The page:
[We’ve baptized the stars without thinking
    That they didn’t need a name, and numbers,
    Which prove that lovely comets will pass on
    Into the shadows, won’t make them pass on.]

    On the other hand, mathematics, the language in which astronomers say things, is a magical world filled with its own wordless wonders.


    1. Thank you so much for sharing this poem by Jammes, Steve; it’s beautiful and he is new to me, so double-yay. I agree regarding math; I think we all find passions that pull us into the wordless and hear the thrumming of holy energy at unique and varied frequencies…


      1. You’re welcome. I don’t know to what extent you read French, but here’s the full poem, just in case:

        Il va neiger dans quelques jours. Je me souviens
        de l’an dernier. Je me souviens de mes tristesses
        au coin du feu. Si l’on m’avait demandé : qu’est-ce ?
        j’aurais dit : laissez-moi tranquille. Ce n’est rien.

        J’ai bien réfléchi, l’année avant, dans ma chambre,
        pendant que la neige lourde tombait dehors.
        J’ai réfléchi pour rien. À présent comme alors
        je fume une pipe en bois avec un bout d’ambre.

        Ma vieille commode en chêne sent toujours bon.
        Mais moi j’étais bête parce que tant de choses
        ne pouvaient pas changer et que c’est une pose
        de vouloir chasser les choses que nous savons.

        Pourquoi donc pensons-nous et parlons-nous ? c’est drôle ;
        nos larmes et nos baisers, eux, ne parlent pas,
        et cependant nous les comprenons, et les pas
        d’un ami sont plus doux que de douces paroles.

        On a baptisé les étoiles sans penser
        qu’elles n’avaient pas besoin de nom, et les nombres,
        qui prouvent que les belles comètes dans l’ombre
        passeront, ne les forceront pas à passer.

        Et maintenant même, où sont mes vieilles tristesses
        de l’an dernier ? À peine si je m’en souviens.
        Je dirais : Laissez-moi tranquille, ce n’est rien,
        si dans ma chambre on venait me demander : qu’est-ce ?


        1. I pretend to read French and can pick out a few words here and there…one day, I would love to REALLY learn it and speak it well, in honor of my French heritage. I’ll try to find a translation of this beautiful poem, Steve. Thank you.


  2. ‘When I set out with my camera, the world speaks in what is and isn’t language; it’s closer to music, and requires deep listening.’ Catherine, I couldn’t agree more. As always, you have put your spiritual finger on the crux of the matter. And avocation has grown to be so important to me – vocation is bounded by rules and guidelines, while avocation, the “love” of something, is unbounded passion and free for throwing one’s heart into that love. Thank you for a wonderful post.


  3. Dear One,

    I’m very grateful for all your essays. I try to keep comments brief, because I can’t think of enough different ways of saying “thank you for this brilliant essay.” “Wow. I feel like I’m sitting in philosophy class.” Or “I haven’t read non fiction so emotionally moving and so thought provoking since college.” So thank you. Again.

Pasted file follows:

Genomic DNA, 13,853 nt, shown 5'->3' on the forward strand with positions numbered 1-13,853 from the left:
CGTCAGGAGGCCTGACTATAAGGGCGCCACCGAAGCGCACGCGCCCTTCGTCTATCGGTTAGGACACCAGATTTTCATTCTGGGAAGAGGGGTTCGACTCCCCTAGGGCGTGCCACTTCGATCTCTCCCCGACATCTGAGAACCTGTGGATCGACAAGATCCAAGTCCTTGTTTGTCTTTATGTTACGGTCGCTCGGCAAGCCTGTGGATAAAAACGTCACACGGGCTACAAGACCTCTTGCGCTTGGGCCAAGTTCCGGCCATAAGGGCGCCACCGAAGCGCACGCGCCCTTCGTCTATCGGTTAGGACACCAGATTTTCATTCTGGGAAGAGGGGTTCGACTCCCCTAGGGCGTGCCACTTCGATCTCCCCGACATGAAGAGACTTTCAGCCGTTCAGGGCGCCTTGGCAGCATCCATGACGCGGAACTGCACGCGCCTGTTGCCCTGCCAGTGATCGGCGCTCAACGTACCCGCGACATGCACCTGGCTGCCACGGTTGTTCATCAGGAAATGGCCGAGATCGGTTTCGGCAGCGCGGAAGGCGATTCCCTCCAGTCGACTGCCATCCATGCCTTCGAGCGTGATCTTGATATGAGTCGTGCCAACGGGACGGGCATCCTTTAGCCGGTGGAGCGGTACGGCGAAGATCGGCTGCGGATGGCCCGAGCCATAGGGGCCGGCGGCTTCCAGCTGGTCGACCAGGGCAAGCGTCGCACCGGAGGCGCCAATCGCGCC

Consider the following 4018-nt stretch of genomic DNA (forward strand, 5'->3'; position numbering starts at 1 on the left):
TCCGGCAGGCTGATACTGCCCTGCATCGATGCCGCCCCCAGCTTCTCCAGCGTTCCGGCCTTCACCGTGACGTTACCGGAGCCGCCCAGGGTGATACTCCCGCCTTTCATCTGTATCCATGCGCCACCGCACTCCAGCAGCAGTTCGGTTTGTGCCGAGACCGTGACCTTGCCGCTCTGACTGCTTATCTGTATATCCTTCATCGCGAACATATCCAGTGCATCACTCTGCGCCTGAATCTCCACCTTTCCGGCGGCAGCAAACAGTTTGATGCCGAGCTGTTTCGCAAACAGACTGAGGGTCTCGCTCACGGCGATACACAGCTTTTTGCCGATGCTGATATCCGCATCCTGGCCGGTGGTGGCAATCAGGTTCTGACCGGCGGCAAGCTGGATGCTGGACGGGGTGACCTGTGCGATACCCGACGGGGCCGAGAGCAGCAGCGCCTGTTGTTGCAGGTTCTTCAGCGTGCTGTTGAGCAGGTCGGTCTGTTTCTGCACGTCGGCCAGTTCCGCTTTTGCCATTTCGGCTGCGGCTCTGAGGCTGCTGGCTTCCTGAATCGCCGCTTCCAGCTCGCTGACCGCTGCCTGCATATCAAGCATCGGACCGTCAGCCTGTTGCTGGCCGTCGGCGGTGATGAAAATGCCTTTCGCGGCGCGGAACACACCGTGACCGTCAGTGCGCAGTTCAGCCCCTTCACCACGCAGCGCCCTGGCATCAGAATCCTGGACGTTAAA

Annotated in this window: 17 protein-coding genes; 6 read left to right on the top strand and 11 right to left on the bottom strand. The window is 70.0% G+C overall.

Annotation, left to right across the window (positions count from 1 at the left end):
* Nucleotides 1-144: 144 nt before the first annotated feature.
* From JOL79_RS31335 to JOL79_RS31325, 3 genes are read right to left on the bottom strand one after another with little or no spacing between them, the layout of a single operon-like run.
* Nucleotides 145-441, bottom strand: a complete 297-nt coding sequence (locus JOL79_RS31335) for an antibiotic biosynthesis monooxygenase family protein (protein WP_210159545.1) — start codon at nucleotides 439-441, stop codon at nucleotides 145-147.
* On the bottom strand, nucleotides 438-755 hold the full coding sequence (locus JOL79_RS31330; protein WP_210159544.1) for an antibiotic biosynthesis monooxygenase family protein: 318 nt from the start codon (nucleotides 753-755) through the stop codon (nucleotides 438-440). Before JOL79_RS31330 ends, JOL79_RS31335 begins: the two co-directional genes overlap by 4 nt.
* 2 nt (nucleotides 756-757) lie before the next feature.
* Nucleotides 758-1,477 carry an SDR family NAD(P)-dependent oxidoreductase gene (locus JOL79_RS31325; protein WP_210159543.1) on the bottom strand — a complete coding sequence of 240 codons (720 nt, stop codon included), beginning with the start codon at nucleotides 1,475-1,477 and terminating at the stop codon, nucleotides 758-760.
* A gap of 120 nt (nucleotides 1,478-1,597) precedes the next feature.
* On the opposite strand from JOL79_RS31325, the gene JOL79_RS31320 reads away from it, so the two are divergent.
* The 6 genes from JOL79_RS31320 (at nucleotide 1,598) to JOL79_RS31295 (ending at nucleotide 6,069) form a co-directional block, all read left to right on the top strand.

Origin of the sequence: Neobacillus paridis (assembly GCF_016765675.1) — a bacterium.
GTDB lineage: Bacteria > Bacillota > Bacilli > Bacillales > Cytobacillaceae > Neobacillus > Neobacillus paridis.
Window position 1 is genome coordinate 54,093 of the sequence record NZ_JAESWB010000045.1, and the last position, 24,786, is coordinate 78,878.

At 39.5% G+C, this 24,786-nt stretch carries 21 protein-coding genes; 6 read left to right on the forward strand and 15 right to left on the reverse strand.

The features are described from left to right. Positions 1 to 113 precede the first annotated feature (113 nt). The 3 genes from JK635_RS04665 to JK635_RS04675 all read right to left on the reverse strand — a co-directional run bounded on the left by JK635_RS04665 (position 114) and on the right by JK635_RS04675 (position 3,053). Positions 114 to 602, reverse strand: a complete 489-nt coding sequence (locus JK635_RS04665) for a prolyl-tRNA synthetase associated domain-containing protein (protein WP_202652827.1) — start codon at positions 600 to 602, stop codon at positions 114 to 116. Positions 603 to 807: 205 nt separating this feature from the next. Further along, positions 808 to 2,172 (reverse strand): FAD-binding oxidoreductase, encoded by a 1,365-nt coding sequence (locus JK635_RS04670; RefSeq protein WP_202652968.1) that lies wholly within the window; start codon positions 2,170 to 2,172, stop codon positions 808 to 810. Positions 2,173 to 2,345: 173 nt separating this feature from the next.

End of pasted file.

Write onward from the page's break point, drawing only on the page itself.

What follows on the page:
Today I pause for different reasons.

    So much of the “story” of our friendship is wrapped up in a huge loving knot with your love of photography. During all the years you traveled to Alabama and then Georgia to visit your family, I remember waiting for your pictures to come back from the processor. You always came back with many captures of this wordless moments of your loving family.

    Included with the images of many family walks, sibling visits, back yard chats, and visits in the kitchen with your mom, and of meal time — included in these bundles of photos that weren’t necessarily of anyone or anything: there would always be pictures that made me stop. Things only Kitty could see– rivers, sky, trees, a smile, a forgotten object dropped on a rodeside. A hill.

    Flash forward years later, when you began to share your pictures of life on the “path,” your vision was by then so brilliantly focused on the spinning mystery that surrounded you. And all the pictures were filled with a deep awareness of how mystery inahbits the ordinary and vice versa.

    Autumn, summer, winter, spring: for years before you shared them here, your pictures sustained me during my first years in Florida when I was unhappy and missed home (the midwest) all day every day.

    I’d never have had the courage to switch to a digital camera in 2004 before I came here. When (if) people say nice things about pictures I take, I tell them, “Oh. If you only knew where my love of phography came from. She lives in Lake Mills WI and will be an artist you’ll know about and soon!”

    My father gave me my first camera when I was 6, You gave me the need to glory in an open heart when I use it.

    So thank you!!!


  4. One last thing!

    I read an article about Vivan Maier last year also! I saw only a dozen or so of her images on a Chicago blog. And more surprising is that this very private woman didn’t think of her gifts as being anything special! HA!

    Just goes to show you that genius like mystery hides in some of the least likely places!


  5. Thank you and love you; friends influence and gift each other’s art and lives so greatly; don’t they? Maybe that’s the chief reason we’re here: to make art together! I know you’re in my heart every time I take a photo, too…thanks for visiting and taking the time to share, Matt. It’s a testimony to my great Irish luck in having a friend like you!